So the real question is about what the will of God is. Again we can focus on our personal behaviour towards others, but no religion worthy of respect doesn't assert the importance of probity in our day to day dealings with other people. Jesus was hardly crucified for suggesting our personal dealings with people ought to be above reproach. No, Jesus associated with others, people who were not religious or orthodox or devout, not in an effort to convert them, or to recruit a significant following to achieve some religio-political agenda. He associated with others, because he proclaimed a God who loves all, rather than just some, and it was for this that he was killed.

Many years ago, a colleague accused me of watering down the power of scripture, by which he meant that I questioned some things about which he considered scripture gave definitive and unequivocal answers ­ mostly about sexuality ­ surprise, surprise!

Again and again I assert that we have to think about scripture, to weigh up various passages, and to come to our own conclusions. This invitation to think, to consider and to decide for ourselves ­ points to the power of scripture to raise us from compliant subjects to fully human beings. Instead of scripture being used to put others down, scripture invites and empowers all to become fully human. This seems an appropriate mission for the Church, as well as a fair description for the will of God.

And the good news is that God doesn't just do this through the church. God works through doctors and nurses and teachers. God works through parents and carers. God works through governments and aid agencies. God works through everyone who seeks the betterment of individuals and society, when that is not at the expense of someone else. Of course parts of the church have been notorious in their marginalisation and alienation of others, and they are often precisely those parts of the church that use John 14.6 as their justification for marginalizing and alienating others.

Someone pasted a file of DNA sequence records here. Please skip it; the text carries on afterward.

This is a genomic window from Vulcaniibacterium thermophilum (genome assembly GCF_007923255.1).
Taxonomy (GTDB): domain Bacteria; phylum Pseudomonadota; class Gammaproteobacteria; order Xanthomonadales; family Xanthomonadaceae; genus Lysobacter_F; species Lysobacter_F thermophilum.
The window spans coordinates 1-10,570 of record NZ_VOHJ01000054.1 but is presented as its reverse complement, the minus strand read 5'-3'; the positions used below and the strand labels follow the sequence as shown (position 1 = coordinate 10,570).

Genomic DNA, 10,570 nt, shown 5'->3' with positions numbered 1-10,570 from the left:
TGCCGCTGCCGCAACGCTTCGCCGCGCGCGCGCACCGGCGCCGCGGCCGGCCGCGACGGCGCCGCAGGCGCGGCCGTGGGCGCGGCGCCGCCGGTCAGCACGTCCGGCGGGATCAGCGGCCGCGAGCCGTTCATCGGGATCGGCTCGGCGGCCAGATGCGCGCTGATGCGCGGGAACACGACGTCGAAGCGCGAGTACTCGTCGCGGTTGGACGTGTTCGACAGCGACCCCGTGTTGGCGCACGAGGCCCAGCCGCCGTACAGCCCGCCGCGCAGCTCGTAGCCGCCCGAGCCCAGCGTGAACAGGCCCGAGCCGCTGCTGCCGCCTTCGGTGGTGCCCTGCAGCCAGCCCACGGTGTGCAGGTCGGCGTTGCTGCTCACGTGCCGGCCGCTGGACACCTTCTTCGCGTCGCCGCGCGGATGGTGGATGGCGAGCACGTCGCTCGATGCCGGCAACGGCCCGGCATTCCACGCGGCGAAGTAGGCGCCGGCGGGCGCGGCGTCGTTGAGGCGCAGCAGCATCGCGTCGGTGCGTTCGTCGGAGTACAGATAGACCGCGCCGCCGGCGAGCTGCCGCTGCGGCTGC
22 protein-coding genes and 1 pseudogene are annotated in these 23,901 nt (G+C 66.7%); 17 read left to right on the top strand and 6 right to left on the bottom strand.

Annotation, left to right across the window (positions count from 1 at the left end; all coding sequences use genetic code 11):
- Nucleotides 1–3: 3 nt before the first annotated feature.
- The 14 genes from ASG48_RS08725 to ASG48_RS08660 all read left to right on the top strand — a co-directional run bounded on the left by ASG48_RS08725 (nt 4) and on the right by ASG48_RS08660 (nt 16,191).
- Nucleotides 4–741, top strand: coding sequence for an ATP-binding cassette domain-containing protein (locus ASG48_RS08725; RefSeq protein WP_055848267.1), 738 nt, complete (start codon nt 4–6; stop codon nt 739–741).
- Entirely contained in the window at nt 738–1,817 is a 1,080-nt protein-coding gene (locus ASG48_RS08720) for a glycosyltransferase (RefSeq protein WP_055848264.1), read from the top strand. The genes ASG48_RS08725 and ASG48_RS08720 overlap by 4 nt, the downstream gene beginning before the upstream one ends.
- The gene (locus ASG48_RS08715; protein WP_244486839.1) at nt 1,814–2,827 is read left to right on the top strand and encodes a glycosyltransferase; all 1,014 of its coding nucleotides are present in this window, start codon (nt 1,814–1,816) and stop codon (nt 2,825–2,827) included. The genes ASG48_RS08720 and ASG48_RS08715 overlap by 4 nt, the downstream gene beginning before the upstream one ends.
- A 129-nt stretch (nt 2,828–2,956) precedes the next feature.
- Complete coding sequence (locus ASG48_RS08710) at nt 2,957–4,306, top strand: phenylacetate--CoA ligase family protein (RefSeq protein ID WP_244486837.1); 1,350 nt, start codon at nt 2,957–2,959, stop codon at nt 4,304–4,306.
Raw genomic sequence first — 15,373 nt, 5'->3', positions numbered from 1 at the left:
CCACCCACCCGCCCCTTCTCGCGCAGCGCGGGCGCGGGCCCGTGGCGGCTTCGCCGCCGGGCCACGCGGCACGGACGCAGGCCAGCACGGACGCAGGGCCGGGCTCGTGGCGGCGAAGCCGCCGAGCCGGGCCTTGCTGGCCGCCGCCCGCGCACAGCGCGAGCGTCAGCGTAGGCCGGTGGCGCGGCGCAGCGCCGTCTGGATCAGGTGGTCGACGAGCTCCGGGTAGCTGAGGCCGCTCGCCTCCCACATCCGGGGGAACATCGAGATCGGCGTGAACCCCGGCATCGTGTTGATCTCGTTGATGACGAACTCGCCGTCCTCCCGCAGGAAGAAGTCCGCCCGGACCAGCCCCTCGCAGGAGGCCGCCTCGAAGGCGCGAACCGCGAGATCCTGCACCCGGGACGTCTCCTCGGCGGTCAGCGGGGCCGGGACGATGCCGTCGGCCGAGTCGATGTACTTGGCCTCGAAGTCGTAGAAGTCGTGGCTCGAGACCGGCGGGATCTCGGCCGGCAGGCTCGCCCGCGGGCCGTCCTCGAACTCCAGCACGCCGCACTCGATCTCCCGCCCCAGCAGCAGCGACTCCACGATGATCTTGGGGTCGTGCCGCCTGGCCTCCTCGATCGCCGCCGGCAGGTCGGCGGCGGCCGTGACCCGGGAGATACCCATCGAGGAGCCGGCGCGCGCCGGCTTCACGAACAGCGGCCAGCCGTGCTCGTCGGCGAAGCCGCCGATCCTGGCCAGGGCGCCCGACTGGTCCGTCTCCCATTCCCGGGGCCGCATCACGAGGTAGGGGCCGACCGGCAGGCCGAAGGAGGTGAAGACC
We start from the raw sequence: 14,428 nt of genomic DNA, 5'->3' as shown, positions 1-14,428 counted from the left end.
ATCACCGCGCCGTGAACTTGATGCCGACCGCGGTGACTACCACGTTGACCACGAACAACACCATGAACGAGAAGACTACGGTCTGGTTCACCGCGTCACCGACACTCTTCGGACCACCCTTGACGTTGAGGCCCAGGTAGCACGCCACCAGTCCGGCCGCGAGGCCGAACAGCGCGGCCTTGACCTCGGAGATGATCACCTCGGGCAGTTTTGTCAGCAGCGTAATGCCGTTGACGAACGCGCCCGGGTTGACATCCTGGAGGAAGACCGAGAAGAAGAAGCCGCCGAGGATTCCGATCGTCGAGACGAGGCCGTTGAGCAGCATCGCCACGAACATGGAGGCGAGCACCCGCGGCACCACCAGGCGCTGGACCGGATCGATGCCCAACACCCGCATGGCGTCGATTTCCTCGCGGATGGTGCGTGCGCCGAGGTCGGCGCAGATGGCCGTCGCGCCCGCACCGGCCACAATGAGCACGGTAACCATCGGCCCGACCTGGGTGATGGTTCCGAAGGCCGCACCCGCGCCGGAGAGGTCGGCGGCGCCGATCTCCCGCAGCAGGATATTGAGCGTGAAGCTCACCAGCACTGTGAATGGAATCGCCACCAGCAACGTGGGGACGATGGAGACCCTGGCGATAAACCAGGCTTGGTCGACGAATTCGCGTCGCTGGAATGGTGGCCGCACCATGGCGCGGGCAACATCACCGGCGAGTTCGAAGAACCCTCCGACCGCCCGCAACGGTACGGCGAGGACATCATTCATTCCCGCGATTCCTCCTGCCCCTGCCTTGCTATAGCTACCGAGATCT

But large parts of the church do work to include others, usually quietly. My experience at Taizé showed me that being indiscriminately welcoming is in fact possible, and has its effect. It is never likely to become an identifiable movement, precisely because of the breadth of welcome and the fact that acceptance is the important thing - not forming a new movement. And again the good news is that doctors and nurses and teachers and parents and carers and governments and aid agencies and all who work for the betterment of individuals and society continue to do their work, quietly and largely unrecognised by the church, simply because it is outside the Church's field of influence.

One of the things that conservatives would accuse liberals is their lack of divine imperatives. Who was it that quipped that the 10 commandments became the 10 suggestions? But openness to the other is a divine imperative and the 10 commandments can be used to further openness or to avoid it.

God has a plan for us to live peaceably with all others. Jesus came to break down distinctions between people, particularly distinctions based on religion. So religion then could be used to magnify distinctions between people and it is no different nowadays.

But even with this divine imperative God gives us choice. But it is not choice to satisfy some existential imperative that we have free will. We are given choice in order to become fully human beings rather than compliant subjects. It is as we really are that Jesus brings us to the Father, not some clone of Billy Graham or whoever ­ and this is surely good news too.